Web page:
Good to See You Again, Alice Cooper is a 1974 feature film starring Alice Cooper. The movie primarily features live concert footage of the Alice Cooper band on their record-breaking Billion Dollar Babies tour, filmed in Texas in April 1973, with some footage from other tour stops, including the Memorial Coliseum, Portland, Oregon, intercut with 'comedy' scenes of a German film director chasing the "Cooper gang" for revenge after they abandoned his would-be masterpiece movie.
Brutally Live is a DVD of Alice Cooper's concert on 19 July 2000 at the Labatt's Hammersmith Apollo in London, England, released later in the same year. It was re-released in 2003 on DVD accompanied with an audio CD of an edited version of the DVD's soundtrack.
The Strange Case of Alice Cooper is a live concert video released in September 1979, of Alice Cooper performing with his backing band The Ultra Latex Band. The concert was filmed on April 9, 1979 during Cooper's 'Madhouse Rock' Tour in San Diego, California, at the San Diego Sports Arena, in support of the album From The Inside.
"Billion Dollar Babies" is a popular 1973 single by the rock group Alice Cooper, the title track taken from the album Billion Dollar Babies. It was released in July 1973, months after the album had been released. The track is a duet between Alice Cooper and Donovan, who provides the falsetto vocals. BMI lists the composers of "Billion Dollar Babies" as Alice Cooper, Michael Bruce and Reggie Vinson. Some sources list the composers as Cooper, Bruce, drummer Neal Smith, and "R. Reggie", the latter being an allusion to Vinson's nickname "Rockin' Reggie Vinson".
"Elected" is a single by rock band Alice Cooper, released as the first Hot 100 hit on their sixth studio album Billion Dollar Babies (1972). The single reached #26 during election week on the charts in the United States, #4 on the charts in the United Kingdom and #3 in Austria. It inspired one of the first MTV style story line promo videos ever made for a song.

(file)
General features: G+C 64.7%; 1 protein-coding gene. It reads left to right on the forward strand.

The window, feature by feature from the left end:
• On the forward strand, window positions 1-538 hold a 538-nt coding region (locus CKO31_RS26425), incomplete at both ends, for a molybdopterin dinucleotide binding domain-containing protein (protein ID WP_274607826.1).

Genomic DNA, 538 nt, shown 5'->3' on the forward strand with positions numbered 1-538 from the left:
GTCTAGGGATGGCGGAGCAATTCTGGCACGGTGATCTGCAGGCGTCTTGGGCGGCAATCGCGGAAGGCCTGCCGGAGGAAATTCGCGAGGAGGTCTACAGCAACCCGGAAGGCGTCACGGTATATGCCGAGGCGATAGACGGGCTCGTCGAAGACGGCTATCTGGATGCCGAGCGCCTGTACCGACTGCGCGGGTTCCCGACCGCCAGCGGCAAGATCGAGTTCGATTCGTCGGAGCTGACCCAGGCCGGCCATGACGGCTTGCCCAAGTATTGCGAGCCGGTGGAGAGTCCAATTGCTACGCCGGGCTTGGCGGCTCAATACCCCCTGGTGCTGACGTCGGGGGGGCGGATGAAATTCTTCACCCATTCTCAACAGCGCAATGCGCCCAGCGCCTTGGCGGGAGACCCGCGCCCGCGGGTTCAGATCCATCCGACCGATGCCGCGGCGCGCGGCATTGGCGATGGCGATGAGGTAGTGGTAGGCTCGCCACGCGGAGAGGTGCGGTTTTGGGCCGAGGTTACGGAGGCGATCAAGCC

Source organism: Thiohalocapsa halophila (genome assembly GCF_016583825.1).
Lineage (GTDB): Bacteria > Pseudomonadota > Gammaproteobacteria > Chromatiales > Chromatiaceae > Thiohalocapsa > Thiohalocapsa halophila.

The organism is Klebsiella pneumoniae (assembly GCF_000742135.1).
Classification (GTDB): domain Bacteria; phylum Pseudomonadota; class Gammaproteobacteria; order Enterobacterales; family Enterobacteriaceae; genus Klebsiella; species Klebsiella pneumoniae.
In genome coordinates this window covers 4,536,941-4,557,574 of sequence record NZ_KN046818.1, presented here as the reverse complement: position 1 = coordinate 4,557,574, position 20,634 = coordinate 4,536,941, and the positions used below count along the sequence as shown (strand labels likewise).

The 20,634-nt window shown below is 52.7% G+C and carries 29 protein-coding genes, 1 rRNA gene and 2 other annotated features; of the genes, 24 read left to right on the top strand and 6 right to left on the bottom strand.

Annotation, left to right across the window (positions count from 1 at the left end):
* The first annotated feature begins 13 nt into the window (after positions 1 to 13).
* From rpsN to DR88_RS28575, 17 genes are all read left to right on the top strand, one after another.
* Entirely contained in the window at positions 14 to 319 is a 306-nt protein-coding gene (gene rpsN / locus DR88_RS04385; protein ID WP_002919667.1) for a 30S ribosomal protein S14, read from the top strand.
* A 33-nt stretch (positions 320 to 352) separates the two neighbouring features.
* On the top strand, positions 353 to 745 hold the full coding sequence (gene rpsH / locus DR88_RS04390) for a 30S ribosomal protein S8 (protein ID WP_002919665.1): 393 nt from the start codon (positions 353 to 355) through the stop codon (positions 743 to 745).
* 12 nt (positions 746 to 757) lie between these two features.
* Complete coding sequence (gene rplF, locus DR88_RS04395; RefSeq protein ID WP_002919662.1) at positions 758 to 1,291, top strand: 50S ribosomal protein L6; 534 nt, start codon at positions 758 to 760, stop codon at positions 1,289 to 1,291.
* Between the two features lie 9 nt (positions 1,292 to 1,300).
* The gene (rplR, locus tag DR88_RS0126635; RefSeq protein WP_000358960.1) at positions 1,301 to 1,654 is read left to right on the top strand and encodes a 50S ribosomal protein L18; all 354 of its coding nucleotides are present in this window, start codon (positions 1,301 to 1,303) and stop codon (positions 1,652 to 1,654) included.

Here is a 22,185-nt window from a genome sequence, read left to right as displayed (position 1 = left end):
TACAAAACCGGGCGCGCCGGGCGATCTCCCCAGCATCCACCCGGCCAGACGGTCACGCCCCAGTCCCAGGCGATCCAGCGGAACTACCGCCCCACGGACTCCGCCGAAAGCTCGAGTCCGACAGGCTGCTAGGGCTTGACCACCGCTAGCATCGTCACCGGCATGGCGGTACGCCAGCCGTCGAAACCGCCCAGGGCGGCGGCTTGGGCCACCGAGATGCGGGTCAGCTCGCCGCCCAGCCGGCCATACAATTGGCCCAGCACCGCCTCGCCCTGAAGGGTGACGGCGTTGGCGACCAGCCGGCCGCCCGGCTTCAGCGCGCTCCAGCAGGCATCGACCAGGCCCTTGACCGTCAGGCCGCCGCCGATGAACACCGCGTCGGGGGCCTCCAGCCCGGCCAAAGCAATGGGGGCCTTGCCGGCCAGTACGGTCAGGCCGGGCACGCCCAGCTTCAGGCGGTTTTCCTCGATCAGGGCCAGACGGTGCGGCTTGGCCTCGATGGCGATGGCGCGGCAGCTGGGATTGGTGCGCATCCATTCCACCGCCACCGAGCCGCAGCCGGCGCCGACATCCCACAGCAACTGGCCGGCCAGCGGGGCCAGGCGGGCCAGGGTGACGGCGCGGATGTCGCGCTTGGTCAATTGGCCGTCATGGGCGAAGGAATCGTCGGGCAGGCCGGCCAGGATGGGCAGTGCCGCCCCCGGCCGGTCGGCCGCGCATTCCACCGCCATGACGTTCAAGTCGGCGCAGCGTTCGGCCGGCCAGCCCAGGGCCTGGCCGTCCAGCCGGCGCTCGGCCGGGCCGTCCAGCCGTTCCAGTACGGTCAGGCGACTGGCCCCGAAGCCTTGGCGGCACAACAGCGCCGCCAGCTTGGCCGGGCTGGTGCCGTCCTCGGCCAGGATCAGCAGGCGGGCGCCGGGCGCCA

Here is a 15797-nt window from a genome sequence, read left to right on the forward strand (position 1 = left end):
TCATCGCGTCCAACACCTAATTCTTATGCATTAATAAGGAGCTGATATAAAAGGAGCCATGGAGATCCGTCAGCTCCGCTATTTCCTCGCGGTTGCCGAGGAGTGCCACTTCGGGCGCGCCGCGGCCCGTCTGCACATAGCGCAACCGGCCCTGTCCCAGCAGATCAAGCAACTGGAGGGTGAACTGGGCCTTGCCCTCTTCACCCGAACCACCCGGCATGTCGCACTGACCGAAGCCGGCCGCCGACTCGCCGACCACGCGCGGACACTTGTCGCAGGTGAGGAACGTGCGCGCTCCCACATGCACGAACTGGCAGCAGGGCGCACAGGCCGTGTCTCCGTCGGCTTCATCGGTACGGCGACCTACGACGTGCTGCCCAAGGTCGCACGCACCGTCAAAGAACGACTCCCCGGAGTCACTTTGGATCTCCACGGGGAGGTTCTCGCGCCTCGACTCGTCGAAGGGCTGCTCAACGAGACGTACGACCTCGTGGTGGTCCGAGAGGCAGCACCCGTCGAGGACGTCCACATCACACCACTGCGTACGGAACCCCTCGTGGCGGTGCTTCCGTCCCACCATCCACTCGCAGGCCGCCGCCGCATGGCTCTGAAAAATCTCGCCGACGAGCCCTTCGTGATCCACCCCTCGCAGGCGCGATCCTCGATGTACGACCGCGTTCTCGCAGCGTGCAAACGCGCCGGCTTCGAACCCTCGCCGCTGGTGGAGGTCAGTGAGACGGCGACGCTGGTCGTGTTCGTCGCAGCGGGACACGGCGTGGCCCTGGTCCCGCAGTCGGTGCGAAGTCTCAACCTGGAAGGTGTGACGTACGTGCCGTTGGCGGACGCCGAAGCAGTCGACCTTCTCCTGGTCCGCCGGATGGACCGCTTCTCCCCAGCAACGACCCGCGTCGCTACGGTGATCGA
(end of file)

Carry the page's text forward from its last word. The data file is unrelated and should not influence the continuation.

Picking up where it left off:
"No More Mr. Nice Guy" is a song by American rock band Alice Cooper, taken from the 1973 album Billion Dollar Babies. The single reached No. 25 on the US charts and No. 10 on the UK charts, and helped Billion Dollar Babies to reach No. 1 in both the UK and the US. The song was written by Michael Bruce and Alice Cooper.
"Halo of Flies" is a 1973 single by rock band Alice Cooper taken from their 1971 album Killer. The single was only released in the Netherlands, two years after the song appeared on the album. The song was, according to Cooper's liner notes in the compilation The Definitive Alice Cooper, an attempt by the band to prove that they could perform King Crimson-like progressive rock suites, and was supposedly about a spy organization.
"Reflected" is the first single by the rock band Alice Cooper, released in 1969 from their debut album Pretties for You.
Alice Cooper was an American rock band formed in Phoenix, Arizona, in 1964. The band consisted of lead singer Vince Furnier, Glen Buxton, Michael Bruce, Dennis Dunaway, and Neal Smith (drums). Furnier legally changed his name to Alice Cooper and has had a solo career under that name since the band became inactive in 1975. The band was notorious for their elaborate, theatrical shock rock stage shows. In 2011, the original Alice Cooper band was inducted into the Rock and Roll Hall of Fame.
Paranormal is the twentieth solo album by Alice Cooper, released on July 28, 2017. It features three tracks performed by the "classic" line-up of the Alice Cooper band plus Larry Mullen Jr. from U2, Roger Glover from Deep Purple, Billy Gibbons from ZZ Top, Swedish songwriter and session guitarist Tommy Denander, Alice Cooper bandmate Tommy Henriksen, Steve Hunter. "Holy Water" is a cover of the Villebillies song.
Live From The Astroturf, Alice Cooper is the 12th live album by rock group Alice Cooper, released on November 23, 2018.